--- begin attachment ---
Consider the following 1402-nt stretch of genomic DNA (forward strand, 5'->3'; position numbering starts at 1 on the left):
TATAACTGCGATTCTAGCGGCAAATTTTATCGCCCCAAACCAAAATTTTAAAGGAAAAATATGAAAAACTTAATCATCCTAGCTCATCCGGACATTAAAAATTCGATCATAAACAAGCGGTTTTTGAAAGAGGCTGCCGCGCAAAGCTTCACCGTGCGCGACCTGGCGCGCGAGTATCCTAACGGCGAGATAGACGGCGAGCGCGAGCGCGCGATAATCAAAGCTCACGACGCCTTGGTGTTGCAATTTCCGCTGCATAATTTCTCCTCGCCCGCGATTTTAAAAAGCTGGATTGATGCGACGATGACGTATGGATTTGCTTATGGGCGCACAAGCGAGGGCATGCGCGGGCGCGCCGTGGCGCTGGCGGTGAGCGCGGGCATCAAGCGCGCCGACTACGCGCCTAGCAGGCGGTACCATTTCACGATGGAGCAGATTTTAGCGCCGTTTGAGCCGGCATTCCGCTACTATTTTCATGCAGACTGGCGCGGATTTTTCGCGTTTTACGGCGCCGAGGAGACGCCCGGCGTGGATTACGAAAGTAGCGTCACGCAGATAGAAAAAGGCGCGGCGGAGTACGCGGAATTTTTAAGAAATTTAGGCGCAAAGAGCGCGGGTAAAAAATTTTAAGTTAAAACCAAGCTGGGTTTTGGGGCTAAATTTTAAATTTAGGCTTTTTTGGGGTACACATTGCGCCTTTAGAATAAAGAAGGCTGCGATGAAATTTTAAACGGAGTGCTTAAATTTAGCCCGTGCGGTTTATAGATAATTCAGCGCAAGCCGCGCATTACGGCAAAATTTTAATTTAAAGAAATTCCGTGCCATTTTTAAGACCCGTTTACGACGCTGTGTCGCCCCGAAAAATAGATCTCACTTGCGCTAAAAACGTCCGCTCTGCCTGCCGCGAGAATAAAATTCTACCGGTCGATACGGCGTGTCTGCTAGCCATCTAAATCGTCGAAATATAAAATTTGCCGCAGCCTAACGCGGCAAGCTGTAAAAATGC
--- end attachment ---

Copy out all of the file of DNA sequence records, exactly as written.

Consider the following 1402-nt stretch of genomic DNA (forward strand, 5'->3'; position numbering starts at 1 on the left):
TATAACTGCGATTCTAGCGGCAAATTTTATCGCCCCAAACCAAAATTTTAAAGGAAAAATATGAAAAACTTAATCATCCTAGCTCATCCGGACATTAAAAATTCGATCATAAACAAGCGGTTTTTGAAAGAGGCTGCCGCGCAAAGCTTCACCGTGCGCGACCTGGCGCGCGAGTATCCTAACGGCGAGATAGACGGCGAGCGCGAGCGCGCGATAATCAAAGCTCACGACGCCTTGGTGTTGCAATTTCCGCTGCATAATTTCTCCTCGCCCGCGATTTTAAAAAGCTGGATTGATGCGACGATGACGTATGGATTTGCTTATGGGCGCACAAGCGAGGGCATGCGCGGGCGCGCCGTGGCGCTGGCGGTGAGCGCGGGCATCAAGCGCGCCGACTACGCGCCTAGCAGGCGGTACCATTTCACGATGGAGCAGATTTTAGCGCCGTTTGAGCCGGCATTCCGCTACTATTTTCATGCAGACTGGCGCGGATTTTTCGCGTTTTACGGCGCCGAGGAGACGCCCGGCGTGGATTACGAAAGTAGCGTCACGCAGATAGAAAAAGGCGCGGCGGAGTACGCGGAATTTTTAAGAAATTTAGGCGCAAAGAGCGCGGGTAAAAAATTTTAAGTTAAAACCAAGCTGGGTTTTGGGGCTAAATTTTAAATTTAGGCTTTTTTGGGGTACACATTGCGCCTTTAGAATAAAGAAGGCTGCGATGAAATTTTAAACGGAGTGCTTAAATTTAGCCCGTGCGGTTTATAGATAATTCAGCGCAAGCCGCGCATTACGGCAAAATTTTAATTTAAAGAAATTCCGTGCCATTTTTAAGACCCGTTTACGACGCTGTGTCGCCCCGAAAAATAGATCTCACTTGCGCTAAAAACGTCCGCTCTGCCTGCCGCGAGAATAAAATTCTACCGGTCGATACGGCGTGTCTGCTAGCCATCTAAATCGTCGAAATATAAAATTTGCCGCAGCCTAACGCGGCAAGCTGTAAAAATGC